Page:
JUNEAU - Lawmakers are trying to ban Internet hunting, a practice of remote control hunting that allows computer users to shoot live game via a rifle linked to a Webcam.
The practice started in Texas, where a Rocksprings businessman said he was trying to help disabled hunters by allowing them to use the Internet to hunt sheep, boar and other animals on a farm. For a fee, participants were able to use Webcam to aim at an animal, then click a mouse to shoot.
The practice quickly caught fire from animal rights groups and Texas lawmakers, who banned it in 2005. Twenty-five other states followed suit.
The National Rifle Association and the U.S. Humane Society are pushing for federal legislation to ban what animal rights groups have called "pay per view" slaughter.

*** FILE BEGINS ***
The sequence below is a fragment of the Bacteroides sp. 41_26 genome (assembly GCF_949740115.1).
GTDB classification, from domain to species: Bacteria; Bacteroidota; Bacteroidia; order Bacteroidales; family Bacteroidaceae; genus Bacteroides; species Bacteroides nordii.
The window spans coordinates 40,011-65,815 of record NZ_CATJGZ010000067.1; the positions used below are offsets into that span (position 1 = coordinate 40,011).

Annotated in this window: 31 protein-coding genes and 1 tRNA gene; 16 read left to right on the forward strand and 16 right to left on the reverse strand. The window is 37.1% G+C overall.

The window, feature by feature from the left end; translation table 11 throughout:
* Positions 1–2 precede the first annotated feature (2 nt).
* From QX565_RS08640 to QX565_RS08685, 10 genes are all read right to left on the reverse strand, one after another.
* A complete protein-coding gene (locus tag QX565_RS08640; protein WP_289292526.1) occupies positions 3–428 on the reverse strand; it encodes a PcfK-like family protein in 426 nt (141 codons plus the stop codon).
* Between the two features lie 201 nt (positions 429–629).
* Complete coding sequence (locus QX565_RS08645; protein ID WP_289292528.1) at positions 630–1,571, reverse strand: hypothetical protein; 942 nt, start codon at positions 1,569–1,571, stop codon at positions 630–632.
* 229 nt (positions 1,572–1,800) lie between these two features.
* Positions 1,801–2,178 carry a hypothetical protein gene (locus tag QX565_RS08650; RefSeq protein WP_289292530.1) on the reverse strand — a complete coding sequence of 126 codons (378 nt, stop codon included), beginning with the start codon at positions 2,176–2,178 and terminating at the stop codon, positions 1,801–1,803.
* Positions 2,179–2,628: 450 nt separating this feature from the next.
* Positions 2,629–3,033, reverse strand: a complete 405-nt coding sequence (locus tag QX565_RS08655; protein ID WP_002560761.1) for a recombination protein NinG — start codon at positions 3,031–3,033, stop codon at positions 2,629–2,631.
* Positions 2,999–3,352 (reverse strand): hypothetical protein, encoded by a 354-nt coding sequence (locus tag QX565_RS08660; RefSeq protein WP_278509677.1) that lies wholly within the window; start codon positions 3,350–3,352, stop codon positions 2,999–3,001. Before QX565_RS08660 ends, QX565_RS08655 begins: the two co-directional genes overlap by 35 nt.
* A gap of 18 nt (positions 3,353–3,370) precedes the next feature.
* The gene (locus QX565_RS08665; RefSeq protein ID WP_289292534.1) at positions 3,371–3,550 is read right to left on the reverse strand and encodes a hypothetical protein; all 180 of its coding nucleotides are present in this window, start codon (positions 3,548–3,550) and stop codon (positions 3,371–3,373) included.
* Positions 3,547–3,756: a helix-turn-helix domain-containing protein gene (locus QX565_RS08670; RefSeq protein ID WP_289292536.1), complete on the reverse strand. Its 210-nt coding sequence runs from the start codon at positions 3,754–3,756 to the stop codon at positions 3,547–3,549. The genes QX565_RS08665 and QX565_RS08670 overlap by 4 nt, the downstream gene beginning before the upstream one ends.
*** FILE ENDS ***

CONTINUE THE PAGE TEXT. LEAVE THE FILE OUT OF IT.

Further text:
Now, Rep. Bob Buch, D-Anchorage, says he wants to outlaw Internet hunting before it makes its way up to Alaska.
On Monday, Buch introduced a House bill that would prohibit individuals from participating in online hunting. It will also ban anyone from implementing service or facilities to support the sport.
"At first I thought Internet hunting must be a joke, but unfortunately, it's not," Buch said. "We have some of the best, big game in the world. We need to ban this practice before it hits Alaska."
Reporter Sabra Ayres can be reached at email@example.com or in Juneau at 907-586-1531.